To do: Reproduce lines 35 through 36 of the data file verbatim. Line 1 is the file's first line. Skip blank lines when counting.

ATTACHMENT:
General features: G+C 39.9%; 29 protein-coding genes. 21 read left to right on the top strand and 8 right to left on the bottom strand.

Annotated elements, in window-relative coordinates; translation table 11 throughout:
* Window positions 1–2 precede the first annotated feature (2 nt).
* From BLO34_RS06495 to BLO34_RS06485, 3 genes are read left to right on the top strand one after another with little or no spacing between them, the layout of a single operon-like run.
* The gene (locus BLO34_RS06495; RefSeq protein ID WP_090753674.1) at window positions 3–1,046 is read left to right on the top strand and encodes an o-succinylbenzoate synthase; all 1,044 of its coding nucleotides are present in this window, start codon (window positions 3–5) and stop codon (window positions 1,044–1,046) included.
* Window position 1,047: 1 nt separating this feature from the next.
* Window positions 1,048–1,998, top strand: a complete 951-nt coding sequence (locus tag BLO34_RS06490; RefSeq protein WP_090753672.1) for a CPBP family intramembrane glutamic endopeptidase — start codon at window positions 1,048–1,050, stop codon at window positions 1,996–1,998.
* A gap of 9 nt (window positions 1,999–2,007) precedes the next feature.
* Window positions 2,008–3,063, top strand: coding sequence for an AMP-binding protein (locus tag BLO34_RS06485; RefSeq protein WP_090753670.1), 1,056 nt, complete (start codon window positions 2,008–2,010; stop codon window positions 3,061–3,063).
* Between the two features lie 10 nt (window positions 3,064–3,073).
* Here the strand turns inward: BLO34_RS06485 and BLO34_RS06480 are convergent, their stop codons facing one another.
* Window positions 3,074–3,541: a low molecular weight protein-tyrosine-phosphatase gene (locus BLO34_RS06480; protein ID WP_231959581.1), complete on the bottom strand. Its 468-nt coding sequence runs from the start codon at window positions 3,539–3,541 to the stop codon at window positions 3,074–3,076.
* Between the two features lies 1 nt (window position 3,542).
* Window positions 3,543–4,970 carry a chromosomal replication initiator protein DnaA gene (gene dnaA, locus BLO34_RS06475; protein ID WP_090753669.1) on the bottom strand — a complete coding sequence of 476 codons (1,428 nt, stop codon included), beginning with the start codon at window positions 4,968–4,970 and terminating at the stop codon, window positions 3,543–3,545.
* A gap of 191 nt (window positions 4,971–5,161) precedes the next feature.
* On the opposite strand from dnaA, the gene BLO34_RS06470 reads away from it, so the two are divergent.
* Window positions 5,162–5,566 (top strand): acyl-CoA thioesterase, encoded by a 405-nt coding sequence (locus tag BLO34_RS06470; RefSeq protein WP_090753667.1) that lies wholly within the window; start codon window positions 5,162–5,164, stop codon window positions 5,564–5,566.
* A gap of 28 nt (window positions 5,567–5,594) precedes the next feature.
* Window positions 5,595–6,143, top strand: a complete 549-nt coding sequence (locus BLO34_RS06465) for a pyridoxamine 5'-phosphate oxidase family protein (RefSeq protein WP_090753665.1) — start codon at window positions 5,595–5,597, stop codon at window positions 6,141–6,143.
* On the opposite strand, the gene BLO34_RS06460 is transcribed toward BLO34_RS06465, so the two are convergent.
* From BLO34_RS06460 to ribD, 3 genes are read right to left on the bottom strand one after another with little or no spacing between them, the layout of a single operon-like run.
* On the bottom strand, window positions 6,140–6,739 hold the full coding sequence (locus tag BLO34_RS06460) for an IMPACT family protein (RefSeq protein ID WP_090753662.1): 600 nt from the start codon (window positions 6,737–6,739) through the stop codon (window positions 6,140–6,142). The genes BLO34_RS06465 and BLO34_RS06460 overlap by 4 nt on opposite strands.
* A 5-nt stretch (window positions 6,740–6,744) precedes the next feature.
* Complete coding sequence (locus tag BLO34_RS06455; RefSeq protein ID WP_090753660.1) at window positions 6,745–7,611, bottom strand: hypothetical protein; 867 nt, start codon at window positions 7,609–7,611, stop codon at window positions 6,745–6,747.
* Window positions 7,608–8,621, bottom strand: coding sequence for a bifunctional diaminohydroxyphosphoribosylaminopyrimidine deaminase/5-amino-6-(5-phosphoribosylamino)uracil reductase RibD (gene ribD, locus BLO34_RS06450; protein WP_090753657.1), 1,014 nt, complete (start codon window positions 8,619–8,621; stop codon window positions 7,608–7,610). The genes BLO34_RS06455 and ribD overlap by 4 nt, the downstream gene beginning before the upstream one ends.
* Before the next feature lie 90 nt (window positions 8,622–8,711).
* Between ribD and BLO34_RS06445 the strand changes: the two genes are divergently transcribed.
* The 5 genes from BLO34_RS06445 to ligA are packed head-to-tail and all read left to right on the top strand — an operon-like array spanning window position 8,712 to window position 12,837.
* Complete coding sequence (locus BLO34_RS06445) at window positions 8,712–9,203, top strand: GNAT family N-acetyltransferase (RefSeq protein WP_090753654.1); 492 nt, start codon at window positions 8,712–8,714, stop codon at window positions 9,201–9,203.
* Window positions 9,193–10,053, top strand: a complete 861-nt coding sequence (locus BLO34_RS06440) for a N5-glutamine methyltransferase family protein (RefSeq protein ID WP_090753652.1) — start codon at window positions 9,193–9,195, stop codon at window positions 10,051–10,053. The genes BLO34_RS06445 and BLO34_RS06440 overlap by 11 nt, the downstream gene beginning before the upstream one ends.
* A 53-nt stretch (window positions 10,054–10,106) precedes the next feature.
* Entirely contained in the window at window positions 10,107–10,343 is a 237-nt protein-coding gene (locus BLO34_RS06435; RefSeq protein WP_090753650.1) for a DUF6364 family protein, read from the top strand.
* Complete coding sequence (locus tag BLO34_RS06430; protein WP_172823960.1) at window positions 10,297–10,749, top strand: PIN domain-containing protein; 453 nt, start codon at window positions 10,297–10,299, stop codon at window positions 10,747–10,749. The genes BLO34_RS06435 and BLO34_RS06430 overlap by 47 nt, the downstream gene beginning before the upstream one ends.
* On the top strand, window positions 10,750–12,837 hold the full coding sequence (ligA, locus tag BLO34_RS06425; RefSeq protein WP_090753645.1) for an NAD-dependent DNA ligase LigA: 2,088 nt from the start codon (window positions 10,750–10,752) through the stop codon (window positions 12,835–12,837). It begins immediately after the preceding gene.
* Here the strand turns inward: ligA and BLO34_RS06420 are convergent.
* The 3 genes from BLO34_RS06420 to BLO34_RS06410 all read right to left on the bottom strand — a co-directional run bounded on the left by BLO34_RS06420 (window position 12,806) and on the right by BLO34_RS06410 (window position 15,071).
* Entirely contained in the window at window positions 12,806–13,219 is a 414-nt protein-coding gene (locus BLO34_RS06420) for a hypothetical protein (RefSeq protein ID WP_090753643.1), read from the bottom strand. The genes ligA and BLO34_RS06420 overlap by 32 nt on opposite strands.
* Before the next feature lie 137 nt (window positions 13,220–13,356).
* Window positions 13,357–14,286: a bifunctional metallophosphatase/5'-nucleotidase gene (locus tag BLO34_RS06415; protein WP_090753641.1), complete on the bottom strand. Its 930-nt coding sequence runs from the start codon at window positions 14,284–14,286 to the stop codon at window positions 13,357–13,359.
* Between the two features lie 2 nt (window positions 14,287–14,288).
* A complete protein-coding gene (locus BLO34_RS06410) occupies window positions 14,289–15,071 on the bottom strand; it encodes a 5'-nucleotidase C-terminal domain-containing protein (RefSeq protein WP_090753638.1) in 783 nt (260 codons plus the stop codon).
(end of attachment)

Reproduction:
* Here the strand turns inward: ligA and BLO34_RS06420 are convergent.
* The 3 genes from BLO34_RS06420 to BLO34_RS06410 all read right to left on the bottom strand — a co-directional run bounded on the left by BLO34_RS06420 (window position 12,806) and on the right by BLO34_RS06410 (window position 15,071).